By Robert Chandler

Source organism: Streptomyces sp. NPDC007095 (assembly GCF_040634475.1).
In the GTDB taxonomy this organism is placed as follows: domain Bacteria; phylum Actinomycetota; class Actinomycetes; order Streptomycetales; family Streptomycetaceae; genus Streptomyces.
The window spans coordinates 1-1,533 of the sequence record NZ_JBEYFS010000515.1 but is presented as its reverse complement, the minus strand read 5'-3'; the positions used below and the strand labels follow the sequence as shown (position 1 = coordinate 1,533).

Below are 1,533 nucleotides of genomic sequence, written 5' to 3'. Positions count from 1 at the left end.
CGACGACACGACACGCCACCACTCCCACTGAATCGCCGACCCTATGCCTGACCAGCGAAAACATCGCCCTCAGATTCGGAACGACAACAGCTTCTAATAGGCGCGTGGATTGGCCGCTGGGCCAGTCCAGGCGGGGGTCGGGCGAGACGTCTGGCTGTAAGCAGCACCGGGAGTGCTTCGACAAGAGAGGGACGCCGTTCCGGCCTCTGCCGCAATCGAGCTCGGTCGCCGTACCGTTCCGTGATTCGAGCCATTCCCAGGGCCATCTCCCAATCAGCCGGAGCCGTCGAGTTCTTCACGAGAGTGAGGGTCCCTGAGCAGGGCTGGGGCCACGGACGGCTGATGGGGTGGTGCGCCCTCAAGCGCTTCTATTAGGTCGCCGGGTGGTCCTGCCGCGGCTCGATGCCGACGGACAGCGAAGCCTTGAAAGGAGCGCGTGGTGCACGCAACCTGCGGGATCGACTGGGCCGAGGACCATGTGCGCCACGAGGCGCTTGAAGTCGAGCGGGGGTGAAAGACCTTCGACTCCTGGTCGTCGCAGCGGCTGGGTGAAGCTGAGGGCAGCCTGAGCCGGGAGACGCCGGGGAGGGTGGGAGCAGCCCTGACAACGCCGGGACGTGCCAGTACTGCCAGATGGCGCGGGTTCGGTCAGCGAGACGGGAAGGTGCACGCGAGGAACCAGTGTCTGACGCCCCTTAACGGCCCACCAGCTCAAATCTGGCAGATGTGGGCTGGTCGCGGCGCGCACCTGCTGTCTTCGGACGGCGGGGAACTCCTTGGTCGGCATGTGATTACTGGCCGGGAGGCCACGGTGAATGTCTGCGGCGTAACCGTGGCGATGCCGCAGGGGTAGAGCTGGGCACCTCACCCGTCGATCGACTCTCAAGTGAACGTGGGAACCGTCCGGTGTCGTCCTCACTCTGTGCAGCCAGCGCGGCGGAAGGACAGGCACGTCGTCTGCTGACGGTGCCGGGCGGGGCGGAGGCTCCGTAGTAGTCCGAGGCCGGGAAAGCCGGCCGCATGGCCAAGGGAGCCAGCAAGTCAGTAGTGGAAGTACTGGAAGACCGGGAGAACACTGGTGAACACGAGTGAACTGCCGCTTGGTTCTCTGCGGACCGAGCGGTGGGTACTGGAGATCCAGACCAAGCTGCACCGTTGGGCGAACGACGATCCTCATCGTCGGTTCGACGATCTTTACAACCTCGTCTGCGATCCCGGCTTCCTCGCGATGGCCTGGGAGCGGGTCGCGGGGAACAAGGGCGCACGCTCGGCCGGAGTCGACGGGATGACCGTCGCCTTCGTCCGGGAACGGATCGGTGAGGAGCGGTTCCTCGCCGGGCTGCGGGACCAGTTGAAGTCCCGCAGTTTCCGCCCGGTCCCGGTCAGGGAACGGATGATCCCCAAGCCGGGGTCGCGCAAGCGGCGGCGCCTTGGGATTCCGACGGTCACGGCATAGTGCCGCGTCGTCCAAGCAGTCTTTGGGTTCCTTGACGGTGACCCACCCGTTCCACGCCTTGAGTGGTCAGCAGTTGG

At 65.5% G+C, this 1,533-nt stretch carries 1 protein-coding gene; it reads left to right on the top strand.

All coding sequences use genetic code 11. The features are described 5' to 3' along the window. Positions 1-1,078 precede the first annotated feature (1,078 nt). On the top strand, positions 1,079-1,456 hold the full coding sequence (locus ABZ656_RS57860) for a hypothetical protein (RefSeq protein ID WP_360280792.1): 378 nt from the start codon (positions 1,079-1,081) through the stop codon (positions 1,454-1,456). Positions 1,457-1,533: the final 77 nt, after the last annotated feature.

A very good ‘brief’ summary of Pushkin’s life and work, which coming in at 150 pages is not so brief really. It gives quite a detailed account of the major milestones of his life and excellent critical analysis of some of his work. It also manages to link the two (life and work) in a natural way and give some complex opinions on his themes. Definitely more than what you would expect from a brief work. After reading I want to read more Pushkin and also read some analysis of his work as well. Nabokov did some work in this area and I think it would be quite interesting to hear what he had to say. This has effectively given me some context within which to place the works I have read recently. You can only guess as to what would have happened to Pushkin if he hadn’t been killed in the duel. His debts were spiralling out of control and it may be that if he didn’t die in this duel he may have died in another. But it’s all conjecture, Robert Chandler who wrote this biography puts across some convincing evidence that he didn’t have a death wish. However, when a person is under pressure they may take risks or act in erratic manner so,while he may not have wanted to die, if his situation didn’t improve it’s very possible something else would have occurred. At the book’s conclusion you are left with the consciousness of Pushkin’s utter genius and sadness that it was not fully expressed. This, in the same way as Blok or Mayakovsky.